Drainage

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Drainage is the natural or artificial removal of surface and sub-surface water from an area. Many agricultural soils need drainage to improve production or to manage water supplies.

Contents

History

Early history

The ancient Indus systems of sewerage and drainage that were developed and used in cities throughout the civilization were far more advanced than any found in contemporary urban sites in the Middle East and even more efficient than those in some areas of modern Pakistan and India today. All houses in the major cities of Harappa and Mohenjo-daro had access to water and drainage facilities. Waste water was directed to covered drains, which lined the major streets.[1]

Drainage in the 19th century

From the 1881 Household Cyclopedia:

This operation is always best performed in spring or summer, when the ground is dry. Main drains ought to be made in every part of the field where a cross-cut or open drain was formerly wanted; they ought to be cut four feet (1.2 m) deep, upon an average. This completely secures them from the possibility of being damaged by the treading of horses or cattle, and being so far below the small drains, clears the water finely out of them. In every situation, pipe-turfs for the main drains, if they can be had, are preferable. If good stiff clay, a single row of pipe-turf; if sandy, a double row. When pipe-turf cannot be got conveniently, a good wedge drain may answer well, when the subsoil is a strong, stiff clay; but if the subsoil be only moderately so, a thorn drain, with couples below, will do still better; and if the subsoil is very sandy, except pipes can be had, it is in vain to attempt under-draining the field by any other method. It may be necessary to mention here that the size of the main drains ought to be regulated according to the length and declivity of the run, and the quantity of water to be carried off by them. It is always safe, however, to have the main drains large, and plenty of them; for economy here seldom turns out well.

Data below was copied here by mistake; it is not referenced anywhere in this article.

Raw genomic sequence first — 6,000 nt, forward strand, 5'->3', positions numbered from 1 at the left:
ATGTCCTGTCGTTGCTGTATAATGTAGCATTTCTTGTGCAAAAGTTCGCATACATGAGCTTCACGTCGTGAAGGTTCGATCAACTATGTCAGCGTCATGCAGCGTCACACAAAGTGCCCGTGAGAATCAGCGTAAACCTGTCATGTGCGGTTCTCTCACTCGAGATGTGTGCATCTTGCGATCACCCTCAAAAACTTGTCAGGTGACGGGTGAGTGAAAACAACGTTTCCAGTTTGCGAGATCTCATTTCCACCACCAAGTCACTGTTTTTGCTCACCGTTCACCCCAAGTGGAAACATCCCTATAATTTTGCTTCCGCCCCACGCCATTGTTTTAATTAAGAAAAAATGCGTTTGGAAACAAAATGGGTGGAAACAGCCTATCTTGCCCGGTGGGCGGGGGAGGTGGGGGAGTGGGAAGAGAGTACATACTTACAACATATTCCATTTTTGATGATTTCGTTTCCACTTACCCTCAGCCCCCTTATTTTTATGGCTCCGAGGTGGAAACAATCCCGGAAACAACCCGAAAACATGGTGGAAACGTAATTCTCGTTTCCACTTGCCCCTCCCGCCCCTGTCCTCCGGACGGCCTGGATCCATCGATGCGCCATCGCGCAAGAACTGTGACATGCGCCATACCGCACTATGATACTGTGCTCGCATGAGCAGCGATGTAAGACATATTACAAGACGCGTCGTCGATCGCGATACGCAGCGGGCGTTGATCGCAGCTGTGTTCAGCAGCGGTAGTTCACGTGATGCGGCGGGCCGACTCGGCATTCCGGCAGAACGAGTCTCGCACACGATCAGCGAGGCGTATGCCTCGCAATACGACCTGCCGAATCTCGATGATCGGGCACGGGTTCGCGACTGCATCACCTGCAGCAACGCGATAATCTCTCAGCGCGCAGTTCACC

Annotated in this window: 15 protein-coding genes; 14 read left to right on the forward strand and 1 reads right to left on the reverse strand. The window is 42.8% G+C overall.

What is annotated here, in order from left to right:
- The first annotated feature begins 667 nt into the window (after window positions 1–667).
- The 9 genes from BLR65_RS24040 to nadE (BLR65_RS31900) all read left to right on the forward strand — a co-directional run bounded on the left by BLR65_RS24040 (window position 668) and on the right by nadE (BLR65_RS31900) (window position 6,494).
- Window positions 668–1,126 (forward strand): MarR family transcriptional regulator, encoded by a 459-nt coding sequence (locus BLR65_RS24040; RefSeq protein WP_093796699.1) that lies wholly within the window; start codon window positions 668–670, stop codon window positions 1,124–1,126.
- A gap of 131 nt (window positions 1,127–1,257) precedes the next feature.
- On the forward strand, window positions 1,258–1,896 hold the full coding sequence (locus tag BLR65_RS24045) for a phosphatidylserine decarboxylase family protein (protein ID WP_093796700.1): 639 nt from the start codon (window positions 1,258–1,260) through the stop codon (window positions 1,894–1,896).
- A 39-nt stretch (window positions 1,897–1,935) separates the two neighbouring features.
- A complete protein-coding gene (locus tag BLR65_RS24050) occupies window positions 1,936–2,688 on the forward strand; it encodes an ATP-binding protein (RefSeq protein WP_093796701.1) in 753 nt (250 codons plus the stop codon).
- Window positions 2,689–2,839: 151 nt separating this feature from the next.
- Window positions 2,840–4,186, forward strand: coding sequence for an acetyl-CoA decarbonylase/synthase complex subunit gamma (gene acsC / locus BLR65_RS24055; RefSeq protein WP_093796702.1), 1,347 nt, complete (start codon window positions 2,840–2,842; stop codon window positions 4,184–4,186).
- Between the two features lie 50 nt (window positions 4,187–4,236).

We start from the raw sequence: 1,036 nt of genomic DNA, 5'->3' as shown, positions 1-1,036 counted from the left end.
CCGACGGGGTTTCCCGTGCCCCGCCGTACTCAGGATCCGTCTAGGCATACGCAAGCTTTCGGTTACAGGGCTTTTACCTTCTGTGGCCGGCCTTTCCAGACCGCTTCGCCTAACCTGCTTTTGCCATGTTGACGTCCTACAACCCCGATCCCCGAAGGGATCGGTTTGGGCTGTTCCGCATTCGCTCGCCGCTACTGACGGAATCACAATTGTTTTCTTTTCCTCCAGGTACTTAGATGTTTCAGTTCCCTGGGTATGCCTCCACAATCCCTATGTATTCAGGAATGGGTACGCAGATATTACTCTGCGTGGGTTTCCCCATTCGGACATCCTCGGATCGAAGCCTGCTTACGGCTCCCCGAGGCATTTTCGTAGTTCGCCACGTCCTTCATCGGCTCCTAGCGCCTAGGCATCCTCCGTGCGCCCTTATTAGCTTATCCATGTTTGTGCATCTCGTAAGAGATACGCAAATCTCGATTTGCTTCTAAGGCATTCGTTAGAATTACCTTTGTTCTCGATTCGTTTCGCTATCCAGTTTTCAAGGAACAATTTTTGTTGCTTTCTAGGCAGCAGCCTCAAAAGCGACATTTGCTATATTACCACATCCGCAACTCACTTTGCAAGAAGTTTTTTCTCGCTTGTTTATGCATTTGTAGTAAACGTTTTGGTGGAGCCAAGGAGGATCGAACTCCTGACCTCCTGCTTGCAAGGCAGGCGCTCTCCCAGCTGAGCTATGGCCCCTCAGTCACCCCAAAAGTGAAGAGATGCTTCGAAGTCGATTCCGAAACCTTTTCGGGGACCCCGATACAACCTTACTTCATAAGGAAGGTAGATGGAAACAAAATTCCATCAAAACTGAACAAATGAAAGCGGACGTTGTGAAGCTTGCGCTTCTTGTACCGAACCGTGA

Having finished the main drains, proceed next to make a small drain in every furrow of the field if the ridges formerly have not been less than fifteen feet (4.6 m) wide. But if that should be the case, first level the ridges, and make the drains in the best direction, and at such a distance from each other as may be thought necessary. If the water rises well in the bottom of the drains, they ought to be cut three feet (1 m) deep, and in this ease would dry the field sufficiently well, although they were from twenty-five to thirty feet (8 to 10 m) asunder; but if the water does not draw well to the bottom of the drains, two feet (0.6 m) will be a sufficient deepness for the pipe-drain, and two and a half feet (1 m) for the wedge drain. In no case ought they to be shallower where the field has been previously leveled. In this instance, however, as the surface water is carried off chiefly by the water sinking immediately into the top of the drains, it will be necessary to have the drains much nearer each other—say from fifteen to twenty feet (4.6 to 6 m). If the ridges are more than fifteen feet (4.6 m) wide, however broad and irregular they may be, follow invariably the line of the old furrows, as the best direction for the drains; and, where they are high-gathered ridges, from twenty to twenty-four inches will be a sufficient depth for the pipe-drain, and from twenty-four to thirty inches for the wedge-drain. Particular care should be taken in connecting the small and main drains together, so that the water may have a gentle declivity, with free access into the main drains.

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